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ARS Home » Research » Publications at this Location » Publication #79881


item Ray, Jeffery - Jeff
item Kindiger, Bryan
item Dewald, Chester
item Sinclair, Thomas

Submitted to: Maydica
Publication Type: Peer Reviewed Journal
Publication Acceptance Date: 10/6/1997
Publication Date: N/A
Citation: N/A

Interpretive Summary: Eastern gamagrass (Tripsacum dactyloides) is known to thrive on soils that are periodically flooded. In a cooperative research effort between ARS scientists at Gainesville, FL and Woodward, OK, it was discovered that eastern gamagrass has a specialized root anatomy that includes large aerenchyma. Aerenchyma are air channels that allow the movement of oxygen from the top of the root down to the root tip. The aerenchyma are likely to be important in maintaining active eastern gamagrass roots under flooded conditions. The purpose of this study was to examine the presence of aerenchyma across 15 species in the Tripsacum genus. There was great diversity among the accessions examined for the presence of aerenchyma ranging from those with no aerenchyma to those with highly developed aerenchyma. This information is useful in identifying genetic resources for developing grasses for superior performance under flooded soil conditions.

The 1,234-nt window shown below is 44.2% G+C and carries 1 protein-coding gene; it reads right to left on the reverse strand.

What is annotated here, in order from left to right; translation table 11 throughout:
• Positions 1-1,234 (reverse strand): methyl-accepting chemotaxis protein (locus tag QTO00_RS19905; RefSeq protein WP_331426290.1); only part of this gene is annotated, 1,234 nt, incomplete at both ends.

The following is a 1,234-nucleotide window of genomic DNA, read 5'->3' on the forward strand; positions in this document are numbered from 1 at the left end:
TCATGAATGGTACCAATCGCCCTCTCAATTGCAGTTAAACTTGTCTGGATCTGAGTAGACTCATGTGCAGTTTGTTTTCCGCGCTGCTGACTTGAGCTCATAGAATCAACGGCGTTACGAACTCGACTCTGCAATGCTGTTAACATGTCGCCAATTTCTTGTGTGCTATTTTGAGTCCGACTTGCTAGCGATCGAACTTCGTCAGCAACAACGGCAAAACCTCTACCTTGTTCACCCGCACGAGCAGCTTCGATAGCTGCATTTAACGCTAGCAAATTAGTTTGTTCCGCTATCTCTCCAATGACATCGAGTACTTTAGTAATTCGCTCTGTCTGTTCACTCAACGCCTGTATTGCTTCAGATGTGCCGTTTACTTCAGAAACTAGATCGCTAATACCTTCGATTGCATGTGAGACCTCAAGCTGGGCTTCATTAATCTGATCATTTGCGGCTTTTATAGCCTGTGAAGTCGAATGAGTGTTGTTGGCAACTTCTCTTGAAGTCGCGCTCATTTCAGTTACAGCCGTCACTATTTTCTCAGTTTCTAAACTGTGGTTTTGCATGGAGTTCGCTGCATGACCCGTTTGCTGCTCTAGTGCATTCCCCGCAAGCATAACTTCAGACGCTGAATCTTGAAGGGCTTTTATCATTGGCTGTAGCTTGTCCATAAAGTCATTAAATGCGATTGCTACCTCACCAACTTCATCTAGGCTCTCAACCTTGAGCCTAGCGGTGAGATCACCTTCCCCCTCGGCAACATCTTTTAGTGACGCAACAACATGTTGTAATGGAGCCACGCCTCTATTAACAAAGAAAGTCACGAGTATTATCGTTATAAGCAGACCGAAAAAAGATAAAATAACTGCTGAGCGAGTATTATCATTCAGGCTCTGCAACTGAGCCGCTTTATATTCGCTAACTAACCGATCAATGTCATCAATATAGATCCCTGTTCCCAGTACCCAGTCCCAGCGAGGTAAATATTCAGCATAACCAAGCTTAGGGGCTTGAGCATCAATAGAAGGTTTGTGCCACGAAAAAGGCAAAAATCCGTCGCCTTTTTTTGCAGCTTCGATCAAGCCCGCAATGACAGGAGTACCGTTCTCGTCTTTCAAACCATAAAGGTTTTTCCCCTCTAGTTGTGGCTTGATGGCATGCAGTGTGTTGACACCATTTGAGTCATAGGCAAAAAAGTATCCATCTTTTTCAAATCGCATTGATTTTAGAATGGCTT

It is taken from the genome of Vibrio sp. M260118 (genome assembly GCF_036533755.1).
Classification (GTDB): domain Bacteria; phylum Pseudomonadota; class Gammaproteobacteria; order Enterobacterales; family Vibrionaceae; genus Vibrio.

Technical Abstract: Tripsacum plants of the species dactyloides (eastern gamagrass) have been observed to withstand flooded soil conditions and roots of this species have been observed to penetrate deep into heavy clay soils. One commonality between these conditions is the low oxygen environment surrounding the roots due to water logging or soil compression. In both cases, the presence of aerenchyma in T. dactyloides roots may have ameliorated the adverse impact of the low oxygen environment. Previously, we have found that some T. dactyloides accessions exhibit well-formed root aerenchyma even under well-aerated, non-stress environments which may allow a competitive advantage for this species in adapting to a wide range of habitats. In this survey of root anatomy, 15 of 16 species of Tripsacum were evaluated to determine the extent to which aerenchyma occur in a well-aerated, non-stress environment. Among the 15 species, 26 accessions were surveyed. In only five of the 15 species were large, well-formed aerenchyma found. This indicates that the ability to form aerenchyma under well-aerated, non-stress environments is not a universal adaptive mechanism within the genus and indicates the possibility of developing additional supraspecific groups based on root characteristics.